Nutrient Deficiency Symptoms
NDSU Extension Soil Scientist
HTML Editors: Jochum
Wiersma & Tracy
The preferred way to handle
nutrient deficiencies is to identify
annual crop needs with soil testing, perennial
crop needs with plant analysis, and
to correct the deficiencies before the crop is
established or deficiency
symptoms appear. However, soils are very variable in nutrient levels. Portions
of fields low in a certain nutrient may not
show up in a normal composite soil sample. The chemistry of some nutrients,
such as iron and manganese, is very complex and
difficult to predict
with a simple soil test. Thus, deficiencies of
some nutrients can sometimes appear even with a good
soil testing program. Certain nutrient problems are sometimes so rare that
regular soil analysis requests do not include
testing for those nutrients. Nutrient deficiency
symptoms are often the first clues to a nutrient problem within a field.
Plants which are under stress show unusual
growth patterns or coloration. These visual symptoms are called
deficiency symptoms. Deficiency symptoms can
sometimes be confused with other complex field
events, such as high water tables, salt damage,
herbicide stress and
Deficiencies can also be so slight that they are confused
with other problems. If more than one deficiency
is present, one can be more dominant in its
symptoms, obscuring the symptoms of the other element.
Terminology of nutrient deficiencies
General yellowing of the leaf tissue. A very common
deficiency symptom, since many nutrients
affect the photosynthesis process directly or
Some deficiencies lower the amount of
photosynthesis and chlorophyll which is produced
by the plant. Other colored compounds
can then become dominant. When normal nutrient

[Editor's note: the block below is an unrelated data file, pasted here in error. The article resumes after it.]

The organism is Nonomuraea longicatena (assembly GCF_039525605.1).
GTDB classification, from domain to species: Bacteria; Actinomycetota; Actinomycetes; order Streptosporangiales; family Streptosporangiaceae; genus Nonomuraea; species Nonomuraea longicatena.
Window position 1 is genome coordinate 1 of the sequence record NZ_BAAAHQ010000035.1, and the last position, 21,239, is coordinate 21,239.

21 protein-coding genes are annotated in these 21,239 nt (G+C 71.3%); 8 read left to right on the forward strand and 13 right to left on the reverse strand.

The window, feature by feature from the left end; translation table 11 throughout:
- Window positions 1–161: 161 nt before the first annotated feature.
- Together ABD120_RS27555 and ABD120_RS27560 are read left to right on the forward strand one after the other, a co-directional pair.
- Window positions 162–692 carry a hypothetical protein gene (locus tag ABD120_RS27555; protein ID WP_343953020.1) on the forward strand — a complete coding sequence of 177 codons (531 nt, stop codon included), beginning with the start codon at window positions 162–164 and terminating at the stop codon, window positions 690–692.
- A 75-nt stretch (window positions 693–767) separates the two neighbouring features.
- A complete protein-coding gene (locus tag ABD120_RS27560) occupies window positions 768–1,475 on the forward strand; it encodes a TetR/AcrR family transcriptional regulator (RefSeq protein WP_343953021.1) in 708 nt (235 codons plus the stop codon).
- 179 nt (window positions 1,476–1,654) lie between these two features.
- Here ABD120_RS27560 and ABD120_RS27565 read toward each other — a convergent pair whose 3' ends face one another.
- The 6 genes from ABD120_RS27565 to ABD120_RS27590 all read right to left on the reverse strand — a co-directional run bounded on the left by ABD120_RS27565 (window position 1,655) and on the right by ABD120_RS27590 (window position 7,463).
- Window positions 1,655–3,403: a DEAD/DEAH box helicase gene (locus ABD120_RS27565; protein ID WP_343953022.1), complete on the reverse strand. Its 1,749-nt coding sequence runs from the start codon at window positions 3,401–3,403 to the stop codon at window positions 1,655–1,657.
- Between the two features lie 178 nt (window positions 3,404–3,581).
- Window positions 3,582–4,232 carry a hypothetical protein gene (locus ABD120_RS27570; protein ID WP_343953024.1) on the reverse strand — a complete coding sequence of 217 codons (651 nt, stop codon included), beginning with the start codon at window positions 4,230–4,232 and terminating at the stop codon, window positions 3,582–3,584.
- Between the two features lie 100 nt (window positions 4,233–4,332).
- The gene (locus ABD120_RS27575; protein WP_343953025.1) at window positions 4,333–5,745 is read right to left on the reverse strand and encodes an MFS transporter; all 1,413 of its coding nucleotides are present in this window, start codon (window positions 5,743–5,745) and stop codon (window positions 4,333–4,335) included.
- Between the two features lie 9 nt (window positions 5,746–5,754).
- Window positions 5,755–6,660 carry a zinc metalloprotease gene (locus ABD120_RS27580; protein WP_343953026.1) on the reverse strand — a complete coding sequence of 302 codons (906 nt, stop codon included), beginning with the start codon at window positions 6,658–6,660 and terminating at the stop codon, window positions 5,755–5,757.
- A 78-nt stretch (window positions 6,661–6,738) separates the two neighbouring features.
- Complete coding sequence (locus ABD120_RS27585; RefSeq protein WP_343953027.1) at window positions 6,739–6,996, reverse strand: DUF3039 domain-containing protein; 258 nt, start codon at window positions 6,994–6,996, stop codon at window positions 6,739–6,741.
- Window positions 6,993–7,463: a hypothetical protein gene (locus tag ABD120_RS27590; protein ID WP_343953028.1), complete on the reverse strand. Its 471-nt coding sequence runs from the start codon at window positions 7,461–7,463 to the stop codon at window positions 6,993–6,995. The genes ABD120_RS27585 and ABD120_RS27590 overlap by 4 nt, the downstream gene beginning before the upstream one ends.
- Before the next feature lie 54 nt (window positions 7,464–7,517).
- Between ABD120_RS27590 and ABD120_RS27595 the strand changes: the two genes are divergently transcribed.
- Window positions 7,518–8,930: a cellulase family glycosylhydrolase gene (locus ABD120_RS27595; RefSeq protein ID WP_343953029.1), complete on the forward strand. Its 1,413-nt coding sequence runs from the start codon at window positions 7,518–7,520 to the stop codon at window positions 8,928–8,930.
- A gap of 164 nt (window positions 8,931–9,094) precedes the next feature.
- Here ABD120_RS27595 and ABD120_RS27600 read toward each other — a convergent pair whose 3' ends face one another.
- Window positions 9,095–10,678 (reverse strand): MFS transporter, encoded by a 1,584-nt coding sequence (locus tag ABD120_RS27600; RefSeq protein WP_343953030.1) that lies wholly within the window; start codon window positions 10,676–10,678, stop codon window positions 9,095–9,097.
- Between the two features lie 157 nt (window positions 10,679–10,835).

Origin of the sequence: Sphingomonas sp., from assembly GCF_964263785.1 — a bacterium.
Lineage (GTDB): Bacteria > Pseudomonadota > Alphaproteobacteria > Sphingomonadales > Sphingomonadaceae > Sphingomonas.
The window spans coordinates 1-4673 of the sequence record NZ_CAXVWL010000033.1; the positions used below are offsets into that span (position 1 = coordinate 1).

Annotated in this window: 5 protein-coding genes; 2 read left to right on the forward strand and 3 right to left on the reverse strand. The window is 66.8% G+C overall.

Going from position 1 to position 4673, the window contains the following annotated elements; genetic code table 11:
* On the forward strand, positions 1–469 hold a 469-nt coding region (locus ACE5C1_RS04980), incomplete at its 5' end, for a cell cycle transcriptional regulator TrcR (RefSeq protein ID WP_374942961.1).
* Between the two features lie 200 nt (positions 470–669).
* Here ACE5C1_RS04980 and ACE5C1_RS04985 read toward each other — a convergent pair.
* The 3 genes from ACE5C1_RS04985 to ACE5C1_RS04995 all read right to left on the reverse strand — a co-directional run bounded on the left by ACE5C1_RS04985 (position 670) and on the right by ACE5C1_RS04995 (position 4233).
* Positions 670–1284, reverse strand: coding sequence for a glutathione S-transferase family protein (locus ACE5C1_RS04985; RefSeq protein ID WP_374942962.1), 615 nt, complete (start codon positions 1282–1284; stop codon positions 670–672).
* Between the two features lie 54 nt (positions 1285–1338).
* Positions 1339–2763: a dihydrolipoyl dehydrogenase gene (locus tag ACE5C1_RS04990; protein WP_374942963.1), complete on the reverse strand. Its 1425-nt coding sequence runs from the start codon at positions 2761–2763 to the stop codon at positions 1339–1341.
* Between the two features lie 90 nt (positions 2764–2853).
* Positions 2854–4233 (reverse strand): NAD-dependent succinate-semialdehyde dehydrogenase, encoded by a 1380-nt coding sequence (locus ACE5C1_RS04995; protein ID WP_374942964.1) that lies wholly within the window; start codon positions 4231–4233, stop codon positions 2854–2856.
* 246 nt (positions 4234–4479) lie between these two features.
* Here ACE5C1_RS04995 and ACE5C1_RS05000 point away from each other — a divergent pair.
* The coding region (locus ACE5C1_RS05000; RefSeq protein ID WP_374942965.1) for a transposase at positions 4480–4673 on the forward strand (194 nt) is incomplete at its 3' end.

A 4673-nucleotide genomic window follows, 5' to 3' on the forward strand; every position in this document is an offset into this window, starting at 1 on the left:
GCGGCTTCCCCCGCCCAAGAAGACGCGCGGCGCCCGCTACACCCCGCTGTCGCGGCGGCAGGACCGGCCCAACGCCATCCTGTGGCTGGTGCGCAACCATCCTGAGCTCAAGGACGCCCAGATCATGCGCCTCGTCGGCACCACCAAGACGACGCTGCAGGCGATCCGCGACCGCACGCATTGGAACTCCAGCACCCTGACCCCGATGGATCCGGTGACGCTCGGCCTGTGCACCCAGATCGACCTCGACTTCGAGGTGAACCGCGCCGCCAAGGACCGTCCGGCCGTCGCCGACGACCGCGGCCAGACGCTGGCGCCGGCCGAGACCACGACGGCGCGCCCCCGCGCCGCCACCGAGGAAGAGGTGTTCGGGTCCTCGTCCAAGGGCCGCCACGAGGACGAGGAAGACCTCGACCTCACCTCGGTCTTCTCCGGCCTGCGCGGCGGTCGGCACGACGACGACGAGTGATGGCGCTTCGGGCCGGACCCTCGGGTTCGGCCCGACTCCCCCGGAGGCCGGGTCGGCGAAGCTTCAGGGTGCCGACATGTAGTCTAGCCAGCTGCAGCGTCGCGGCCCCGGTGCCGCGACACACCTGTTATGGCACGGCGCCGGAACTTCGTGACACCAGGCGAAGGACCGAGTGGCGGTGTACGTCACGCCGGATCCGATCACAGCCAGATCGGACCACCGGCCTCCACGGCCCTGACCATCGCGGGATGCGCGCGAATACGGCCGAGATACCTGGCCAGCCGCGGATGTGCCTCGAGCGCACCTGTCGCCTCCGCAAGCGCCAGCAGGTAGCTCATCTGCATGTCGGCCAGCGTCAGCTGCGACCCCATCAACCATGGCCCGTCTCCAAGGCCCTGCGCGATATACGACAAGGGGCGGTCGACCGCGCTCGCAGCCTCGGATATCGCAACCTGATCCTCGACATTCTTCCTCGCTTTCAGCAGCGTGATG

sinks are not available, the plants can store up excess sugars within other
compounds which have distinct
colors of red, purple, or sometimes brown. The
absence of chlorophyll altogether causes the plant to turn white.
Yellowing, followed by rapid
death of lower leaves, moving up the plant and
giving the same appearance as if someone touched
the bottom of the plants
Yellowing in between leaf veins, but with the veins
themselves remaining green. In grasses, this is called
Severe deficiencies result in death
of the entire plant or parts of the plant first affected
by the deficiency. The plant tissue browns and
dies. This is called
necrosis. The tissue which has already died
on a still living plant is called necrotic
Many deficiencies result in decreased
growth. This can result in shorter height of the affected
Functions of the 13 soil supplied
An essential component
of amino acids, and therefore all proteins. An essential
component of nucleic acids, and therefore needed for all cell division and reproduction. Enzymes are
specialized proteins, and serve to lower energy requirements to perform many tasks inside plants. Nitrogen is contained in all enzymes essential for all plant functions.
A component of the
compound within plants which supply the energy to grow and maintain the plant. Part of cell membranes, the structures which selectively keep out
unneeded compounds and allow in those compounds which are needed for the plant cells to
function correctly. A part of DNA and its relatives. Needed for cell division and for reproduction.
enzymes. It regulates stomate opening, which
in turn regulates air flow into the leaf and transpiration of water out of the leaf. it acts to balance charge between negatively and positively charged ions within plant cells. It regulates turgor pressure, which helps protect plant cells from disease invasion. In certain plants, potassium